Home » I’ve been to every football ground in Australia, and these are my favourite foods

I’ve been to every football ground in Australia, and these are my favourite foods

I’ve been to every football ground in Australia, and these are my favourite foods

Sometimes it’s the smell that serves as the introduction. The waft of cooking smoke enchants the visitor to their new surrounds. Meanwhile, the regular club supporter is reassured by the aroma with a sense of belonging that this place is genuinely home.

Far away from the hubbub of larger stadiums with mass catering and bland offerings, lies grassroots football. A milieu where food is an integral part of the match-day ritual. A place where the identity of a club is forged not only on the pitch but in the kitchen.

The menus in Mill Park, Green Gully and Brisbane City are typical of offerings at grassroots sports venues. Photograph: Les Street

Noted geographer John Bale described sport as a place of sights, sites and senses. Food in the context of football is an essential part of this mix. The recent explosion of stadium food on social media has seen it rated and hated by many.

I guess you could say I’m an anorak. Yet, I don’t use Futbology nor am I active in the groundhopping scene. My only claim is having visited all 123 grounds to date used for NSL and A-League Men. It’s hard to quantify my consumption. It feels like I have eaten a whole butcher shop watching live sport.

Besides the usual sausages and steak, cevapi has become the staple of football ground barbeques. Once the domain of Balkan heritage, this grilled meat masterpiece has made its way to the menus of other nationalities.

A pork souvlaki at Findon Reserve, Mill Park, is the best that Les Street has tasted at a local sporting ground. Photograph: Les Street

It comes as no surprise cevapi was my best recent feed. The Dockerty Cup in February marked the start of the 2024 Australia Cup qualifiers. Ross Reserve, a venue familiar to fans of the original Victorian Premier League, is the home of Springvale City. Since those heady days of the mid-1990s when it produced Vince Grella, the British-backed club fell down the football pyramid and is now Bosnian run. Keeping the same rampant lion club logo but adding the fleur-de-lis, they now play on a modern synthetic pitch.

Walking to a new facility sees a purposeful stride in my step, eager knowing local football is back. The match was a neutral fixture between Noble Park United, a Serbian team who play on a cricket oval, and Docklands Athletic, founded by Melbourne Victory fans from the North Terrace.

The sound of cooking is punctuated by Bosnian music blaring over the speakers as the teams warm up. I cave in to my hunger after kick-off and receive a plated cevapi roll with sides of coleslaw, raw onion, sour cream and Ajvar – a roasted red pepper relish. To say it was phenomenal would be an understatement. As the match plays on in front, ending with an easy 3-0 win to Noble Park United, my mouth is transported to Sarajevo for the evening.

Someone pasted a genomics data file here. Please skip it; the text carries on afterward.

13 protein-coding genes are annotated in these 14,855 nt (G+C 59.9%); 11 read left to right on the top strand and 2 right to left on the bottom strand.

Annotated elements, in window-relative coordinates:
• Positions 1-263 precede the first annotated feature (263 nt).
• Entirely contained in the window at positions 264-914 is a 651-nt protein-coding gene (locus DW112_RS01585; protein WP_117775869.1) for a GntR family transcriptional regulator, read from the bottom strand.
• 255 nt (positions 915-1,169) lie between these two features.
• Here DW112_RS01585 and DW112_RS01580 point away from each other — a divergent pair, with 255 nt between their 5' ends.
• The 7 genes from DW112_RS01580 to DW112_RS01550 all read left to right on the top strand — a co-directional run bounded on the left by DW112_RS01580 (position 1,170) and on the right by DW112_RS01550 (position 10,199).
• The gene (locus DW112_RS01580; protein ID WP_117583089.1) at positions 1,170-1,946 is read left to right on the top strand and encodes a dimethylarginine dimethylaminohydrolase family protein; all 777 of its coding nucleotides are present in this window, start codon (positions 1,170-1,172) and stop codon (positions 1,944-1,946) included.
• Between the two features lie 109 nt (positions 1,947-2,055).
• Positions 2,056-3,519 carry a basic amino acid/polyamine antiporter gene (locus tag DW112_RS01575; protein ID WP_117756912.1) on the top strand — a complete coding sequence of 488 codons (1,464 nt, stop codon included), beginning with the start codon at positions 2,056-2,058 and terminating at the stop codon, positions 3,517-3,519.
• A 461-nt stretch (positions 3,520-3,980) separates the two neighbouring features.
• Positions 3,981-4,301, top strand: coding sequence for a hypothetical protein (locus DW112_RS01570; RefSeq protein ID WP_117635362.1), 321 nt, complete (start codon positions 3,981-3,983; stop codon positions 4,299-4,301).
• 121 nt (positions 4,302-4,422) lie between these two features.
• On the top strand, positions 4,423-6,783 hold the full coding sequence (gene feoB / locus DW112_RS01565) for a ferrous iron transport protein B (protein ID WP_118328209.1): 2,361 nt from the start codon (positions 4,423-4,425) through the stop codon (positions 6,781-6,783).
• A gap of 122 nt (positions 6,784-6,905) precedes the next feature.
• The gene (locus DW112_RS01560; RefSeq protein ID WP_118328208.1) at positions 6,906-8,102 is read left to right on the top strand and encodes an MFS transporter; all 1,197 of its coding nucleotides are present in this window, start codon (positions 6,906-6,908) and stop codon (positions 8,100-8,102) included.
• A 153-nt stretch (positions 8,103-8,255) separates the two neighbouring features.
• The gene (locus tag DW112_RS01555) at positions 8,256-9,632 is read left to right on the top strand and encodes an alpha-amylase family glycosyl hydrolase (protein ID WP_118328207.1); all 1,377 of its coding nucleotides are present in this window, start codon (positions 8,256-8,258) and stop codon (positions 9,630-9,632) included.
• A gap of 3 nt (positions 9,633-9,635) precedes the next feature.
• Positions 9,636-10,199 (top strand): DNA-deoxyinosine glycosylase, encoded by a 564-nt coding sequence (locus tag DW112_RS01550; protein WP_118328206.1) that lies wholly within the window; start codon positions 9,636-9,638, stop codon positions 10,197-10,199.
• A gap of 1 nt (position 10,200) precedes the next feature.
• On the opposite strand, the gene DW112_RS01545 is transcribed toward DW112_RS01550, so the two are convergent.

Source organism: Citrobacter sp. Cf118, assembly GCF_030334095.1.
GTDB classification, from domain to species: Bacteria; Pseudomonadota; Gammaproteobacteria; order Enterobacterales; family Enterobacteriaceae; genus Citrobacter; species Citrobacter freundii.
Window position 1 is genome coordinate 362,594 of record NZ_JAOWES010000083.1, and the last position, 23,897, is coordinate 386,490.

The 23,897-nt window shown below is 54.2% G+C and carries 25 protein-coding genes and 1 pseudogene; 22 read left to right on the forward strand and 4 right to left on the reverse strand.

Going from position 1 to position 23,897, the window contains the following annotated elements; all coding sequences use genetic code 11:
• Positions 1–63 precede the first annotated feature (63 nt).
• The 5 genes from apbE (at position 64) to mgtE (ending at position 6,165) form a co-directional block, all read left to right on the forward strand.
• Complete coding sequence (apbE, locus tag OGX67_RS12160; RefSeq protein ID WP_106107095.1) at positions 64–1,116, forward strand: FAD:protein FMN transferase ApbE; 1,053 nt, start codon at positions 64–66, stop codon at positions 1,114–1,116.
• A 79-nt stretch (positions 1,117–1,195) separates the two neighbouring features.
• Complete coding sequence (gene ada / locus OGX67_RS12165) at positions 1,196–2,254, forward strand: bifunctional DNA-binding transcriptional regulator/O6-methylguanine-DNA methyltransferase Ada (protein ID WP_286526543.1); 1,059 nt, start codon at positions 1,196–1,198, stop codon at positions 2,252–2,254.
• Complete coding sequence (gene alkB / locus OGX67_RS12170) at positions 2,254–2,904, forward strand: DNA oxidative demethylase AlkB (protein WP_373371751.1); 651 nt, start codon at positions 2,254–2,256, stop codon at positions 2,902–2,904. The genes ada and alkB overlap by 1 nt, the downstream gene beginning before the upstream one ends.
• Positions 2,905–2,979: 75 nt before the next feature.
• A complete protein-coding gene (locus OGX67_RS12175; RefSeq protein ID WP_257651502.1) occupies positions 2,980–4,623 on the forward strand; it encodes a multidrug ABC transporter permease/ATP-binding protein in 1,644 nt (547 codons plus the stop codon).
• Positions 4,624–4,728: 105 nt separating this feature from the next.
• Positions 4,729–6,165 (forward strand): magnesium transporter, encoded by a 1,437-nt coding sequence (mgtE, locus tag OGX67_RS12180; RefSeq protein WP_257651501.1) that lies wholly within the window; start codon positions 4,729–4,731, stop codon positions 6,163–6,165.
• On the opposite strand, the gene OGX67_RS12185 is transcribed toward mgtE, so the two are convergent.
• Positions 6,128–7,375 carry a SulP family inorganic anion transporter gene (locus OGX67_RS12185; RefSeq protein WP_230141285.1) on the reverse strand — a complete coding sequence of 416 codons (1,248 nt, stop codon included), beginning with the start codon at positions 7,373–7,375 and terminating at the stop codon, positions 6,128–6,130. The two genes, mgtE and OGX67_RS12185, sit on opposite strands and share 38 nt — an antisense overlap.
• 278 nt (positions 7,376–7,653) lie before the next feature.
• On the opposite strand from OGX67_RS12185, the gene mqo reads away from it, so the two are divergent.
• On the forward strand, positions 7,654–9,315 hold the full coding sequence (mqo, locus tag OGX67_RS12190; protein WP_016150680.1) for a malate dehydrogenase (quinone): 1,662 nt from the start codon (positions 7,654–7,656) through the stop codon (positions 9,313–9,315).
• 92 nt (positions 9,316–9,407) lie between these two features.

Brisbane City flies the flag for the Italian clubs who usually play it safe, catenaccio-style, with a steak roll. A freshly cooked pizza and Peroni on the decking alfresco at Spencer Park is one of the great footballing pleasures in Australia. Souvlaki, another fan favourite, must be with pita and, if possible, ask for some chips inside. The best I recall was a pork souva at Findon Reserve, Mill Park.

skip past newsletter promotion

Pizza is among the most popular choices on the alfresco decking overlooking Brisbane City matches. Photograph: Les Street

Another honorary mention is the Mooroolbark Lorne sausage as it rekindles memories of the chippy van outside Gayfield, Arbroath. Most unusual is the now discontinued flake roll at Green Gully. A piece of fried fish in a plain hotdog bun, it wouldn’t win any accolades, but in the cold of winter the football fan isn’t seeking Michelin star.

It’s no surprise that the worst offerings have been at the larger stadiums, the biggest miss a fried cauliflower roll at McDonald Jones Stadium. Not far behind was the Glorious Philly Cheese Steak Burger at Optus Stadium to commemorate the 2019 A-League Men Grand Final. While the contents were good, the purple bun had the consistency of Clag.

Another element essential to food is people. Michael Christodoulou – peanut man – was a fundamental part of the Victorian football landscape until his death in June 2021. Wrapped in a Bentleigh Greens scarf, APOEL beanie or cap and pushing his trolley laden with goodies, the shout of “Peanuts! Pistachios!” was the catch cry of generations. Pumpkin and sunflower seeds were also a specialty. Disposed casings are a distinguishing feature around the grounds of Melbourne.

Michael Christodoulou was a regular feature serving peanuts and other snacks at football grounds around Melbourne. Photograph: Les Street

On rare occasions, I have indulged in corporate hospitality for research but would not make it a regular habit. As for stadium fine dining, my preference is to take in the surrounds of a community club bistro. A good example of this is Georgies on Vista at the home ground of Caroline Springs George Cross where restaurant style cuisine can be had with views across the pitch. My big recommendation is the Hobz Biz Zejt from the House of Malta menu.

Australia is truly spoiled for choice with the diversity of fare on offer at sporting events. From basic hot chips at the local park to a bespoke sit-down meal behind glass in a shiny stadium, everything the modern football fan wants is available to them. As for my motto, simplest is the best. Give me traditional offerings like cevapi any day over something conjured up by a named celebrity chef.